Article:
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My application allows users to create and delete Site objects. I have implemented this using session.add() and session.delete(). I then have 'Save' and 'Reset' buttons that call session.commit() and session.rollback().

If I add a new Site, then save/commit it, and then delete it, everything goes OK. However, if I try to remove an object from the session before it's been saved, I get a 'not persisted' error.

Code:

self.newSite = Site('foo')
self.session.add(self.newSite)
print self.session.new
self.session.delete(self.newSite)

Output:

IdentitySet([<Site('foo')>])

Traceback (most recent call last):
  File "C:\Program Files\Eclipse\dropins\plugins\org.python.pydev.debug_2.2.1.2011071313\pysrc\pydevd_comm.py", line 744, in doIt
    result = pydevd_vars.evaluateExpression(self.thread_id, self.frame_id, self.expression, self.doExec)
  File "C:\Program Files\Eclipse\dropins\plugins\org.python.pydev.debug_2.2.1.2011071313\pysrc\pydevd_vars.py", line 375, in evaluateExpression
    result = eval(compiled, updated_globals, frame.f_locals)
  File "<string>", line 1, in <module>
  File "C:\Python27\Lib\site-packages\sqlalchemy\orm\session.py", line 1245, in delete
    mapperutil.state_str(state))
InvalidRequestError: Instance '<Site at 0x1ed5fb0>' is not persisted

I understand what's happening here, but I'm not sure what I should be doing instead.

Is there some other method of removing a not-yet-persisted object from a session? Or should I be calling session.flush() before attempting a deletion, in case the object I want to delete hasn't been flushed yet?

If it's the latter, how come session.query() auto-flushes (ensuring that pending objects show up in the query results), but session.delete() doesn't (which would ensure that pending objects can be deleted without error).

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1 Answer 1

up vote 8 down vote accepted

You can Session.expunge() it. I think the rationale with delete() being that way is, it worries you're not keeping track of things if you send it a pending. But I can see the other side of the story on that, I'll think about it. Basically the state implied by delete() includes some assumptions of persistence but they're probably not as significant as I'm thinking. An "expunge or delete" method then comes to mind, which is funny that's basically the "save or update" we originally copied from Hibernate, which just became "add". "add" can do the transitions of transient->pending as well as detached->persistent - would a potential "remove()" do both pending->transient and persistent->deleted ? too bad the scoped session already has "remove()"....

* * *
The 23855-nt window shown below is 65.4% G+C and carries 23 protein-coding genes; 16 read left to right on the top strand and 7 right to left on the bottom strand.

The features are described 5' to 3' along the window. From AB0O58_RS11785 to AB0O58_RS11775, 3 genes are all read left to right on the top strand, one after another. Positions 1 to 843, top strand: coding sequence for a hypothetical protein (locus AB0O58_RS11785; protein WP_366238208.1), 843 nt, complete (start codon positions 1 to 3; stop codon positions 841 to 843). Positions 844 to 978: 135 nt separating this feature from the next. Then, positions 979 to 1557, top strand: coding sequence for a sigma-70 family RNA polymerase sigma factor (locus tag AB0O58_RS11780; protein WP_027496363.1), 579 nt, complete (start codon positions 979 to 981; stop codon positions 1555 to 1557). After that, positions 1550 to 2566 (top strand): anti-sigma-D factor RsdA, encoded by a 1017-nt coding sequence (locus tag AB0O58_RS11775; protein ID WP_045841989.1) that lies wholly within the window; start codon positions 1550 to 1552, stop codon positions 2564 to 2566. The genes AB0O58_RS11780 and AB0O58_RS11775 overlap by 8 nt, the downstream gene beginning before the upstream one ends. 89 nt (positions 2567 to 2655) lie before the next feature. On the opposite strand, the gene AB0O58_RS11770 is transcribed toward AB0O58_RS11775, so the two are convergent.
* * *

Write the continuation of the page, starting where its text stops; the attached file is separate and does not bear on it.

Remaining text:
Session.query() autoflushes because it's about to go out to the database to emit some SQL to get some rows; so whatever you have locally needs to go out first. delete() just marks the state of an object so there's no need to invoke any SQL. If we wanted delete() to work on a pending, we'd just change that assertion.

Interestingly, if you rollback() the session, whatever you've add()'ed within that session, whether or not it got flushed, is expunged.

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3  
I agree with Mike that delete could be more forgiving. However, current situation is much simplified - there could be other related objects which were explicitely or implicitely (via relations) added to the same session and not commited. Therefore, IMO, the cleanest way is to do a rollback() on the session. –  van Nov 29 '11 at 7:45
    
Thanks, that makes sense now. So when the delete button is clicked, what should the logic be? Something like try: session.delete(foo); except InvalidRequestError: session.expunge(foo)? Or, as per this answer, maybe: if has_identity(foo): session.delete(foo); else: session.expunge(foo)? –  Cam Jackson Nov 29 '11 at 22:34
4  
I'd probably say "if object in session.new: expunge else: delete" –  zzzeek Dec 12 '11 at 14:51

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